[rspec-users] How to mock when there seems to be a requirement for chained mocked calls?

Andrew Premdas apremdas at gmail.com
Tue Jun 14 14:29:52 EDT 2011


On 14 June 2011 04:09, David Chelimsky <dchelimsky at gmail.com> wrote:

> On Jun 13, 2011, at 9:44 PM, S Ahmed wrote:
>
> On Mon, Jun 13, 2011 at 9:37 PM, David Chelimsky <dchelimsky at gmail.com>wrote:
>
> On Jun 13, 2011, at 8:29 PM, S Ahmed wrote:
>>
>> "How to mock when there seems to be a requirement for chained mocked
>> calls?"
>>
>> There is no such requirement unless you are imposing it by your own design
>> decisions.
>>
>> > I want to mock the following:
>> >
>> > MyModel.where(".....").last
>>
>> Why do you want to do this? Is this in a model spec? A controller spec?
>>
>> > I tried:
>> >
>> > MyModel.should_receive(:where).and_return(nil)
>> >
>> > but this of course doesn't match the expectation since the call to .last
>> was not mapped in the mock code.
>> >
>> > How can I do this?
>>
>> You _can_ stub (not mock) chains like this:
>>
>> MyModel.stub_chain(:where, :last).and_return(xxx)
>>
>> You can also set chained expectations like this (but I wouldn't recommend
>> it):
>>
>> ar_query = double('ar_query')
>> ar_query.should_receive(:last).and_return(nil)
>> MyModel.stub(:where).and_return(ar_query)
>>
>
> [I moved your post to the bottom]
>
> This is a method in my Model that I am writing a test for correct.
>
> There are allot of if/else clauses in the method, and i want to make sure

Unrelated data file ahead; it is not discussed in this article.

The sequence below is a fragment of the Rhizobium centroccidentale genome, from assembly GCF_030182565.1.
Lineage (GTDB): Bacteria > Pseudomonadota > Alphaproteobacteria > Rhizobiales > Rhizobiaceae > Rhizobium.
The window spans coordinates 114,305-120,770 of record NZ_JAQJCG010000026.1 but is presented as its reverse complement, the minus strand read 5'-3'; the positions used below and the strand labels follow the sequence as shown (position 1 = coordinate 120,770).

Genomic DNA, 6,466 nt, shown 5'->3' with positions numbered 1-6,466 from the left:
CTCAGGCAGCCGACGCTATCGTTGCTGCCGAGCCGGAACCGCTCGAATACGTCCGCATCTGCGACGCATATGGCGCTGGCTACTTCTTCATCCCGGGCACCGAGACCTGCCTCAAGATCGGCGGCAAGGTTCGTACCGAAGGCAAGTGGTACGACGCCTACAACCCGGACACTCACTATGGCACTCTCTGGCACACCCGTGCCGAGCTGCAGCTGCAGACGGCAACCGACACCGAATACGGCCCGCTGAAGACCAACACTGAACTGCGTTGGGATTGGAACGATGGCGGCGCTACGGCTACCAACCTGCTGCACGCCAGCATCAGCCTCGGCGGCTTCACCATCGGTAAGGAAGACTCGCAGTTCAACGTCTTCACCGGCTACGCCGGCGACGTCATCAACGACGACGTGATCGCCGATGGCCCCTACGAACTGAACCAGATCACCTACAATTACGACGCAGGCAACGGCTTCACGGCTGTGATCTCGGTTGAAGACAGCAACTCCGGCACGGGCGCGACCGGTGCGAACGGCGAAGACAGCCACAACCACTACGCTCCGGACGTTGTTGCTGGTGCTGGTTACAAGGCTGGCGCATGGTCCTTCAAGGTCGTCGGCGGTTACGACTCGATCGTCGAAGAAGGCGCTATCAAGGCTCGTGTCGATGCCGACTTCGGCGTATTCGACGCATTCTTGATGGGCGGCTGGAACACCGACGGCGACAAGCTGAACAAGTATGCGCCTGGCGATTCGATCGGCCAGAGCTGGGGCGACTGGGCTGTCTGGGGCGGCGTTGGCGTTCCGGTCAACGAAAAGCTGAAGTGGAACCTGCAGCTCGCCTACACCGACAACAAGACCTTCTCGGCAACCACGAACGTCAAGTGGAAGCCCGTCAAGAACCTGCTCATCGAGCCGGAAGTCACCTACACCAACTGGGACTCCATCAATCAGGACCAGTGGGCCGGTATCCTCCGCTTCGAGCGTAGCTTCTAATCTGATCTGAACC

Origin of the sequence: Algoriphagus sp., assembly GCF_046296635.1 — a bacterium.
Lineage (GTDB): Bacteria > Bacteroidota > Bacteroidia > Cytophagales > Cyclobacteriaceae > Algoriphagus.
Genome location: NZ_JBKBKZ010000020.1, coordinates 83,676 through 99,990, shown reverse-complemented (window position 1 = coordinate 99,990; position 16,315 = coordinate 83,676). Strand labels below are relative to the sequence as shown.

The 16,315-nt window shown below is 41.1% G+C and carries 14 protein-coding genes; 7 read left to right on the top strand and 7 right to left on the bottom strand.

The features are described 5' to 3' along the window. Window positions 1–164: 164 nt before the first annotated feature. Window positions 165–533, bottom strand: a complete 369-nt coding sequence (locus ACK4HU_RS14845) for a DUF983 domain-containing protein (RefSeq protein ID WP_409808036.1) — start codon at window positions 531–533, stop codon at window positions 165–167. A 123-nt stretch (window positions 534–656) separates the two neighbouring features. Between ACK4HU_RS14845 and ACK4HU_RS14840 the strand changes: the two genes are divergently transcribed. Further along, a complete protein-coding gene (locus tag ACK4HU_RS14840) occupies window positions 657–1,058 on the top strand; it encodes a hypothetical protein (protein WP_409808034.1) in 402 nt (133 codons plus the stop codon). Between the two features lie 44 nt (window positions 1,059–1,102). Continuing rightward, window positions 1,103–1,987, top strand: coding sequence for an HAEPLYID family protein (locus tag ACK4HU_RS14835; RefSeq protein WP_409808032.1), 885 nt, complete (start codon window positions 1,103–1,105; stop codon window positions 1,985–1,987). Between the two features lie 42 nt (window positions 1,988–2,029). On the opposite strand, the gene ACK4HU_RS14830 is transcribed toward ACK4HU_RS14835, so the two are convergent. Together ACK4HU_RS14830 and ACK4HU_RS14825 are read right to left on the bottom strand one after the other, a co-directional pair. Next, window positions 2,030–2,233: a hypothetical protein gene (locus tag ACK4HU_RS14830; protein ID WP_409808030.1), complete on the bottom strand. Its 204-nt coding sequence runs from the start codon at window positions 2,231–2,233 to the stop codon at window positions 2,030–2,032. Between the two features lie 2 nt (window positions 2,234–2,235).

> certain things are called so I want to write expectations for it.
>
> This method will be hard to test because its not a good method. As its
already written you might be better of refactoring first to remove all the
if/else clauses. The most if/else clauses a method should have is 1!! A
session with the ruby refactoring book is in order :)

> Not sure why you don't recommend such a thing? (chained expectations)
>
>
> Because they are brittle.
>
> You can specify the externally observable behavior of a model without
> mocking its internals. This is _not_ the same as setting expectations on
> model methods called from controllers, in which case we're specifying how
> one component (the controller) talks to another component (the model). In a
> model spec, the model _is_ the component being specified. That all make
> sense?
>
> HTH,
> David
>
>
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-- 
------------------------
Andrew Premdas
blog.andrew.premdas.org
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